quote:
I have treated many hundreds of patients. Among those in the second half of life - that is to say, over 35 - there has not been one whose problem in the last resort was not that of finding a religious outlook on life. It is safe to say that every one of them fell ill because he had lost that which the living religions of every age have given their followers, and none of them has really been healed who did not regain his religious outlook.
- Modern Man in Search of a Soul
 
Posts: 3580 | Location: Wichita, KS | Registered: 27 December 2004Reply With QuoteReport This Post
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Good. So now we have the following list of predecessor conditions for kundalini syndrome:


  • a passionate desire to break through the walls of the ego
  • ego lacking spiritual formation
  • untutored and unsupervised spiritual practice
  • opening to spiritual dimensions as well as psychological
  • fighting against what emerges


How's that? Anyone want to add to or modify it?
 
Posts: 934 | Location: Canada | Registered: 03 April 2009Reply With QuoteReport This Post
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Hi Derek
I would agree with that but only when things go wrong.. Point one could also be phrased: passionate desire to find God.

If things go well I would change it to this:

a passionate desire to break through the walls of the ego or find God
ego well prepared for being replaced by the divine mind
wise spiritual practice
opening to spiritual dimensions as well as psychological
having witness consciousness and not identifying with content of unconscious mind


Tara - find more help for kundalini problems on my website taraspringett.com/kundalini/kundalini-syndrome
 
Posts: 262 | Location: UK | Registered: 03 April 2013Reply With QuoteReport This Post
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Excellent. We have the beginnings of a model. And to the list of factors provoking kundalini experience we can add:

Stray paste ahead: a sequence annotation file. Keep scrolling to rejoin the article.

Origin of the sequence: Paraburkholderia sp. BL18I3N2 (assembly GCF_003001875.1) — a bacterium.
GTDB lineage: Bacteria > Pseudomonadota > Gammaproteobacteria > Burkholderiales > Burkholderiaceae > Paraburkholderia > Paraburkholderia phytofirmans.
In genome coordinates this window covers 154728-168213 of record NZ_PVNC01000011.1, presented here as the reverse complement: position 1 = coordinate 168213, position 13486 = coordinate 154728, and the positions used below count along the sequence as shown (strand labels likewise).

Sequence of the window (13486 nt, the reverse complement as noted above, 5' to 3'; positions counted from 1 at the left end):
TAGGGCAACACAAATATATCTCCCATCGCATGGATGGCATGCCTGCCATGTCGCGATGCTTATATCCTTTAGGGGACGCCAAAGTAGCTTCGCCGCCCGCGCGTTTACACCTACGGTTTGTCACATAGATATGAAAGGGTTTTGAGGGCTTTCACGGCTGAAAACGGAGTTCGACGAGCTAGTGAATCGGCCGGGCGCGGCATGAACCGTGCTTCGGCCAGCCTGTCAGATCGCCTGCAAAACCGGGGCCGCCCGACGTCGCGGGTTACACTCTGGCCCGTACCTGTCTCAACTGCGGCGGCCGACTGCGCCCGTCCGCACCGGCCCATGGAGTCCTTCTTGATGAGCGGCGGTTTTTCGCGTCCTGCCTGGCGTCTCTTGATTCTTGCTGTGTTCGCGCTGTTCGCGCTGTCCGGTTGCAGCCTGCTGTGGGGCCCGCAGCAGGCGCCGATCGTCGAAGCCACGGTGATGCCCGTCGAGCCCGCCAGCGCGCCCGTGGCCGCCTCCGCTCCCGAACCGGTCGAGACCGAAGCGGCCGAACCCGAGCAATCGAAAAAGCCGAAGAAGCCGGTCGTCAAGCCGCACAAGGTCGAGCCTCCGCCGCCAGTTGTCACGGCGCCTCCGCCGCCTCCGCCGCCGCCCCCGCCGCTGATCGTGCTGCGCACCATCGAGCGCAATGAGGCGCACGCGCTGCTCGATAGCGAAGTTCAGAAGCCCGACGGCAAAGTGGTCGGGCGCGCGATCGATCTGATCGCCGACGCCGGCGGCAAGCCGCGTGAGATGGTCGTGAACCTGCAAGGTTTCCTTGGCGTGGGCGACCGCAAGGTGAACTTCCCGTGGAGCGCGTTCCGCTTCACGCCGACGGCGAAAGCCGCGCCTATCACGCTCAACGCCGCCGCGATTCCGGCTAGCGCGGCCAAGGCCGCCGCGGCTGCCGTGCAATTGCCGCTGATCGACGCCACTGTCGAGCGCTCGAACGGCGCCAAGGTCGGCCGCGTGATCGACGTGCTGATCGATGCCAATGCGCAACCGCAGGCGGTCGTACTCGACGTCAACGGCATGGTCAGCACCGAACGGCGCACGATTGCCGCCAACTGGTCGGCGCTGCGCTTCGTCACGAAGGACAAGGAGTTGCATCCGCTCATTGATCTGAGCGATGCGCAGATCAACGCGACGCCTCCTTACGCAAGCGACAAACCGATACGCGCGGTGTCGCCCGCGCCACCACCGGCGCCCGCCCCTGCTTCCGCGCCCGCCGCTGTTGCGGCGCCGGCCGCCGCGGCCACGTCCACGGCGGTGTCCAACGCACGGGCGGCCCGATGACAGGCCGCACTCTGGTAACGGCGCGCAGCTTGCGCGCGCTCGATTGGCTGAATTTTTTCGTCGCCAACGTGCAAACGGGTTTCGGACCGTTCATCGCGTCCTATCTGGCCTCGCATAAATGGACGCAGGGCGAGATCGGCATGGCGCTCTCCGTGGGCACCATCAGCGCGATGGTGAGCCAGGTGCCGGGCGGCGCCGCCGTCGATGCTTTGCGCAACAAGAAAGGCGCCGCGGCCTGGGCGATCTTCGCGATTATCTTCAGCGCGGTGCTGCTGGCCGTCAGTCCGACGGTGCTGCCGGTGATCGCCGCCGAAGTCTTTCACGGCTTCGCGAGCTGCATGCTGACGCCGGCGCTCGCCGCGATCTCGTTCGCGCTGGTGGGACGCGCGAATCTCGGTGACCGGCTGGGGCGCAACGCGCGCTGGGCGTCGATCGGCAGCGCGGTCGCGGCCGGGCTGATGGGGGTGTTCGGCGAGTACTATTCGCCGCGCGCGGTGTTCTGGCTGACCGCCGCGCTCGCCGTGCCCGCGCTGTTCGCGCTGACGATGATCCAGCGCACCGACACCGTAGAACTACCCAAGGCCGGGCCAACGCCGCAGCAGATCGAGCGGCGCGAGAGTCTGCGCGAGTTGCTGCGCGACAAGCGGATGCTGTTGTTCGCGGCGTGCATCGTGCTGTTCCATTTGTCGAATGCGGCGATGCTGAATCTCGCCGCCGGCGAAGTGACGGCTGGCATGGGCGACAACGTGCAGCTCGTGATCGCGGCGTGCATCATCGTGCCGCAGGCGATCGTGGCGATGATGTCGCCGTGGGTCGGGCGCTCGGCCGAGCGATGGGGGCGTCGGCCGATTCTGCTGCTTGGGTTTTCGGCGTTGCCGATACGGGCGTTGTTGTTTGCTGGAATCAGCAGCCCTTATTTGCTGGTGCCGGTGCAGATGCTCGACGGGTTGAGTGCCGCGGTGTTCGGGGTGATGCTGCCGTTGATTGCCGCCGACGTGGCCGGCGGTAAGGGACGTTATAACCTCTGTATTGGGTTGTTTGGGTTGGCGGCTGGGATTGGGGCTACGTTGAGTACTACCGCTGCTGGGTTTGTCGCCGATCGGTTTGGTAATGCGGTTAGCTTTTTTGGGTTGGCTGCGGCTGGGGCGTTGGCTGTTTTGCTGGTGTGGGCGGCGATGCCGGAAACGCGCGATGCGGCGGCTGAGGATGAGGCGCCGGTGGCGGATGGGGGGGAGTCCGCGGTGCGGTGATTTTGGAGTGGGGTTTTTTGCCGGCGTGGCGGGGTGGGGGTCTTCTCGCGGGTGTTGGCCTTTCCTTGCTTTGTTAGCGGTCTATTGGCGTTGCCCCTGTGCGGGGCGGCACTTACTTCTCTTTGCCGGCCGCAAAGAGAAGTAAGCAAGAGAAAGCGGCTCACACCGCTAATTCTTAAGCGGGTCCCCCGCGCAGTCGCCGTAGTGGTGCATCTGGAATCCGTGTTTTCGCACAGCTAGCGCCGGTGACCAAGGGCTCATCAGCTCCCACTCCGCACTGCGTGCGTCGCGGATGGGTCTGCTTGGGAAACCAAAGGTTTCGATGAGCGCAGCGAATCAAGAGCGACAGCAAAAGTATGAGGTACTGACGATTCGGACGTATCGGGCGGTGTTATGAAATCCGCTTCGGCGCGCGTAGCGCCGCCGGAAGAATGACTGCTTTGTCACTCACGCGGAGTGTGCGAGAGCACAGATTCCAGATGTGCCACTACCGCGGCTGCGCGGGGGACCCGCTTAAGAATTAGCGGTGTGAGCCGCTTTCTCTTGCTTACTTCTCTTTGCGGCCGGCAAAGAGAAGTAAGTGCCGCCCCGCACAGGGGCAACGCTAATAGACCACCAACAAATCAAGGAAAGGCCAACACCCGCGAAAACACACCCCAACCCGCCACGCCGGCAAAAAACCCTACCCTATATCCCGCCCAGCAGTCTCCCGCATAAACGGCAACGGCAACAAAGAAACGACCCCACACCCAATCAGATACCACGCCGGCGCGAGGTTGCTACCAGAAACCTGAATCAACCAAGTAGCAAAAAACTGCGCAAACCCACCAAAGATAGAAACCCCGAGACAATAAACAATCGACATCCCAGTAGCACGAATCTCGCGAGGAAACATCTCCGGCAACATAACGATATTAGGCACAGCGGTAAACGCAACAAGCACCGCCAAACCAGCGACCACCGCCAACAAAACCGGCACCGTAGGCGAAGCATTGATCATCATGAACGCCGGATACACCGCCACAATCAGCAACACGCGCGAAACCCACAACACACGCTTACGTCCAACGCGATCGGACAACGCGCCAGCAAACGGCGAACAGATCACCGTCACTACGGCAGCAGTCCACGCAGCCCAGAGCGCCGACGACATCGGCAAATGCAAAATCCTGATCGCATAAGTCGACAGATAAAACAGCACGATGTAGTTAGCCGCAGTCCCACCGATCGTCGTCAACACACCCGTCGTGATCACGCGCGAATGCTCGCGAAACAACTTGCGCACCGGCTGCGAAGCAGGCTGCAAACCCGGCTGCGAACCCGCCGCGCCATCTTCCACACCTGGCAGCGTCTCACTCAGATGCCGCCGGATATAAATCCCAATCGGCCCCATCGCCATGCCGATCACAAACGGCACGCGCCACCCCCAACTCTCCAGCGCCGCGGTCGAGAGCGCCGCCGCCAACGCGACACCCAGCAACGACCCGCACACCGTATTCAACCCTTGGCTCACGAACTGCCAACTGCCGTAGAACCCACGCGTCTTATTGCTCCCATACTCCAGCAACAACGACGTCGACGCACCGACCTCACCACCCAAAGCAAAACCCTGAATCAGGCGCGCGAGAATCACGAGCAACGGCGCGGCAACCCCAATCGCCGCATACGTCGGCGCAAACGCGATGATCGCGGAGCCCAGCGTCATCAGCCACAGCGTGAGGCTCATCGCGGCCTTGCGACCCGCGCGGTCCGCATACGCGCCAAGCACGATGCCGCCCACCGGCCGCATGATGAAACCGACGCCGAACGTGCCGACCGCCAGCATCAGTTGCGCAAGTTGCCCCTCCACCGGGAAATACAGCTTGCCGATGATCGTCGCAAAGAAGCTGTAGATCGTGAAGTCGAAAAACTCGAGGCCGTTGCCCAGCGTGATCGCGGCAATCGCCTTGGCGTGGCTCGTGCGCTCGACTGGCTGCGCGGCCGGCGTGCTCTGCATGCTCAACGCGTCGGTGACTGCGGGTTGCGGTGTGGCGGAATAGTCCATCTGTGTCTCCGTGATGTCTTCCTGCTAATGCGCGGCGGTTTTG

ignorance/unawareness of spirituality (aion)
homeopathic remedy (Mary Sue)
recreational drug use (Phil)

I can feel a Youtube video coming on.
 
Posts: 934 | Location: Canada | Registered: 03 April 2009Reply With QuoteReport This Post
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Hi Tara:

Thank you for your reply.

I saw a Homeopath & was given a remedy in 2 different doses. 50 M & 30C. Shortly after taking it energy rose up my spine constantly with each breathe for the next 30 days. At some point after this I remember feeling very sick & believed i was dying. I called out to God for help & my heart filled with love & a great white light radiated throughout my body & i knew that i was loved very deeply by God. Very different from the God i was raised to fear. This Love sustained me for a long time as i continued to be sick.


++++
Tara "But I also wonder if there was a part in yourself that wanted to try something different, maybe?" There can be peace within your chosen path - it is not either or. As a transpersonal therapist you should never lure anyone away from their main source of comfort.


+++
What you brought up here was significant and has allowed me to start processing this differently. What i needed the most was to be able to understand this from a Christian perspective. I heard the Holy Spirit instructing me that a change was going to occur in my relationship with Jesus. I saw Jesus was dead in the loving arms of his mother after being taken down from the cross. And why did Jesus die? For my sins & everyone's so that i/w can be reconciled to God the Father.

This message has been edited. Last edited by: Mary Sue,
 
Posts: 386 | Registered: 01 April 2002Reply With QuoteReport This Post
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May I add intense unrequited love to the model?

This in the mix for me, together with a desire to find God, drug use - a potent cocktail - kaboom!

Music was a catalyst, lying in bed, stoned, yearning for love, yearning to know God and love, the deep emotion of the melody and rhythm, not a great context for a safe awakening, but a trigger nonetheless, and the fact that was I was only 24, perhaps not mature enough to deal with such an upheaval.

I like what people are saying here - the spiritual unconscious, union of inner contradictions, union of male/female polarities. All a search for love. It makes sense.
 
Posts: 538 | Registered: 24 June 2009Reply With QuoteReport This Post
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And I resonate with Mary Sue's need for a Christian perspective... the need to fit this into a Christian upbringing, an adolescent spiritual formation, otherwise the break is too swift, too severe, and one goes wandering off into the dark and gets lost, and complicates matters further in the dark wood, as I did... still stumbling at times, still trying to embrace the light.

There are fairy tales in these kundalini stories.
 
Posts: 538 | Registered: 24 June 2009Reply With QuoteReport This Post